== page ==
- The water level has already increased by 15 to 25 centimetres since 1900.
- If current warming trends continue, the sea level might increase by another metre (39 inches).
- Some experts believe that if this oceanic sovereignty is maintained, a state will not perish.
Will the Maldives and Tuvalu vanish off the face of the world if the seas rise and engulf them? What happens to their people then?
As global warming accelerates, it poses an unprecedented challenge to the international community and threatens whole peoples with the loss of their homelands and sense of identity.
According to former Maldives President Mohamed Nasheed, “this is the biggest calamity that a people, a country, and a nation can endure.”
According to UN climate experts, sea levels have risen by 15 to 25 cm (6 to 10 inches) since 1900, and the pace of rise is accelerating, especially in some tropical areas.
If present warming trends continue, the seas surrounding the Pacific and Indian Ocean islands might rise by one metre (39 inches) by the end of the century.
This is still lower than the maximum point reached by the tiniest, flattest island countries, but as sea levels rise, storms and tidal surges will become more common: Many atolls will become uninhabitable long before they are buried by the sea owing to salt contamination of the water and land.
According to a study cited by the UN’s Intergovernmental Panel on Climate Change, five countries—the Maldives, Tuvalu, the Marshall Islands, Nauru, and Kiribati—may become uninhabitable by 2100, resulting in the formation of 600,000 stateless climate refugees.
It’s an odd situation. Of fact, wars have entirely devastated whole nations. However, according to Sumudu Atapattu of the University of Wisconsin-Madison, “we haven’t witnessed a situation when existing states have completely lost territory due to a physical event, or events, such as sea-level rise, or catastrophic weather occurrences.”
According to the reference of the 1933 Montevideo Convention on the Rights and Duties of States, a state must have a defined territory, a permanent population, a functional government, and the capacity to cooperate with other states. As a result, if the region is engulfed or no one can live on what remains, at least one of the conditions has been satisfied.
“The second argument I want to make is that statehood is a legal fiction created for international law purposes. As a result, we must be able to develop a new narrative to encompass these deterritorialized states “Atapattu chimed in.
The purpose of the “Rising Nations” campaign, which was announced by numerous Pacific countries in September, is to “persuade members of the UN to recognise our nation, even if we are buried under water, since it is our identity,” according to Tuvalu’s prime minister Kausea Natano.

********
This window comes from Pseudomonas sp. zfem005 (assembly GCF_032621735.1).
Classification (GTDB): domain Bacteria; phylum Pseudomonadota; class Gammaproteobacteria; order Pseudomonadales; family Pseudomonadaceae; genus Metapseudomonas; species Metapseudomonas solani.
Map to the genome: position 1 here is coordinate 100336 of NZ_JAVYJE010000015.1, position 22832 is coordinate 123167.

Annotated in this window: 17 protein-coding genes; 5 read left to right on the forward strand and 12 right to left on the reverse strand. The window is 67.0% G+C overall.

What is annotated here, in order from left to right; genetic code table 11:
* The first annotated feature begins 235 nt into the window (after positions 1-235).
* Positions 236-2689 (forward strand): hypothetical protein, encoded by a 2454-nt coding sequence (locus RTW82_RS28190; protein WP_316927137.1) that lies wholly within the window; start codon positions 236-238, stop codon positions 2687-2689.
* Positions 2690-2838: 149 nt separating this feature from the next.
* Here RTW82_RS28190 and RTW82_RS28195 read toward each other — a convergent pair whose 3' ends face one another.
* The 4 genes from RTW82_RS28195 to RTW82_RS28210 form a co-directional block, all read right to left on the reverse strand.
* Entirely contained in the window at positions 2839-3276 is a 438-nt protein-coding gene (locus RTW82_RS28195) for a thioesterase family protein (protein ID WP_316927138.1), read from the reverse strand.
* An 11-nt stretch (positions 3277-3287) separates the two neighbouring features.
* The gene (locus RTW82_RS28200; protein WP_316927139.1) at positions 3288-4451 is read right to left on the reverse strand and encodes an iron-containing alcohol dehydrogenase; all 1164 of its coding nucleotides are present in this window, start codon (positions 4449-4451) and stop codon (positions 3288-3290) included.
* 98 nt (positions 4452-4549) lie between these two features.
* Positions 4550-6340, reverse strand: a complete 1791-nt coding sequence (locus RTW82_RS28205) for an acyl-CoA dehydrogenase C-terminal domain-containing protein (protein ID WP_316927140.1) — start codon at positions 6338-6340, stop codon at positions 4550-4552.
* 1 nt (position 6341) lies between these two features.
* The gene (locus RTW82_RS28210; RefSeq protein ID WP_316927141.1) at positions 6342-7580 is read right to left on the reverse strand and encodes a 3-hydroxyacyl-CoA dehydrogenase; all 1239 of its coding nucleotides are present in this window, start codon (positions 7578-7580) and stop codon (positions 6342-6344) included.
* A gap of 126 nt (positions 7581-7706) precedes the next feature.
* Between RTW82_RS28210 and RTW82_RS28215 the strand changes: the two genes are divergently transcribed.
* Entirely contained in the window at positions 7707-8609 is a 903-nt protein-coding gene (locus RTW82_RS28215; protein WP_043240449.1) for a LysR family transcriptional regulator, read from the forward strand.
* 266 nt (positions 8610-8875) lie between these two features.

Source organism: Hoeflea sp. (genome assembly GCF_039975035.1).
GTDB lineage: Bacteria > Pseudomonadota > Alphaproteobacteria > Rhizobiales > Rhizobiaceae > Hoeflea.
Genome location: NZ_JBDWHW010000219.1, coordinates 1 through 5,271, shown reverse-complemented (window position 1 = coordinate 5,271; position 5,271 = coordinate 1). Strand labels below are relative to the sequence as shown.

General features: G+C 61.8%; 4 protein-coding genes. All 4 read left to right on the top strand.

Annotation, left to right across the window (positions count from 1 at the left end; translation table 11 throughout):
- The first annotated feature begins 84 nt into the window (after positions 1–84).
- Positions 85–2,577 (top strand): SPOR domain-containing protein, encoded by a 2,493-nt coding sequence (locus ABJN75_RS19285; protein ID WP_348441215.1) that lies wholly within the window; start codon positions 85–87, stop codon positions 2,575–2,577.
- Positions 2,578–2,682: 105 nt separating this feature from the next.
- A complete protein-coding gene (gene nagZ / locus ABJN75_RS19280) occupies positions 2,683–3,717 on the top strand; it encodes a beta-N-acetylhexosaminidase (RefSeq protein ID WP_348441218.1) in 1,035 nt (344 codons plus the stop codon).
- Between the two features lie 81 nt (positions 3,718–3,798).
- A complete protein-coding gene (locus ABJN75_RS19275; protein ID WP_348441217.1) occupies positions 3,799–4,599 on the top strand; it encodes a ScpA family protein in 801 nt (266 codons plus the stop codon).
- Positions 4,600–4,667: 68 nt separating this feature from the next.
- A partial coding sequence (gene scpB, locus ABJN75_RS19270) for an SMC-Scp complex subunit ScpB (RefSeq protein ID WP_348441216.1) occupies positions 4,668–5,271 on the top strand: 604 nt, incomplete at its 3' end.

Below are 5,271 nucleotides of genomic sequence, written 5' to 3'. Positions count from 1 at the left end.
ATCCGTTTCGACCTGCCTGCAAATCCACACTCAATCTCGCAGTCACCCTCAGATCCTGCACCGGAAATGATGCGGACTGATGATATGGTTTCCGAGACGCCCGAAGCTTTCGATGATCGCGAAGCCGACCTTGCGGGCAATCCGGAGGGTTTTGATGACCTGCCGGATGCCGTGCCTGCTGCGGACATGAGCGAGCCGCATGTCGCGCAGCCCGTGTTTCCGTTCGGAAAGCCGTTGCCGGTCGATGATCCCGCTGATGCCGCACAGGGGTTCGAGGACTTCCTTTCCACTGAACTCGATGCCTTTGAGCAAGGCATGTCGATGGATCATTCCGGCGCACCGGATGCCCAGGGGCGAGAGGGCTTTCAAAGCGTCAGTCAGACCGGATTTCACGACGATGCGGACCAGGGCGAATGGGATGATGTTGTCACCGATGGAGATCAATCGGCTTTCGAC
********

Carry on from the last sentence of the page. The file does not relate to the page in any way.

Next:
People have even started to speculate about how these Nation-States 2.0 would function.
According to Kamal Amakrane, executive director of Columbia University’s Global Centre for Climate Mobility, “you can have property somewhere, people somewhere else, and government somewhere another.”
First, the UN would need to issue a “political declaration,” followed by a “treaty” between the threatened state and a “host state” ready to accept the exiled government as a form of permanent embassy. As a result, the inhabitants would have dual citizenship, which may be in one state or another.
Amakrane, a former UN official, points to an ambiguity in the Montevideo Convention: “When you speak about territory, is it dry or wet land?”
People Are “Very Imaginative”
Kiribati, a tiny country by land area, has one of the world’s largest exclusive economic zones (EEZs), with 33 islands spread over 3.5 million square kilometres (1.3 million square miles) in the Pacific.
Some experts believe that if this oceanic sovereignty is maintained, a state will not perish.
Even though some islands are already being absorbed as shorelines recede, freezing the EEZs would safeguard access to critical resources.
Members of the Pacific Islands Forum, including Australia and New Zealand, affirmed in August 2021 that their maritime zones “would continue to apply, without reduction, regardless of any physical changes owing to climate change-related sea level rise.”
Despite rising flood levels, some people would not consider abandoning their threatened country.
Former Maldives President Nasheed speculates that since people are so innovative, they would “find floating ways” to live in this location.
It is unclear where such efforts might be funded in these states. The financing of “loss and damage” caused by the consequences of global warming will be a heated issue at the COP27 in Egypt in November.
“You always need to have a plan B,” Amakrane argues, even as experts like himself advocate “the right to remain” for individuals who do not want to renounce their culture.
In this spirit, he has called for the launch of a “political” process to ensure the future of inhospitable places “as soon as possible,” “because it gives people hope.”
Otherwise, he warns, the present’s uncertainty “creates hatred and instability, and with that, you ruin a nation, a people.”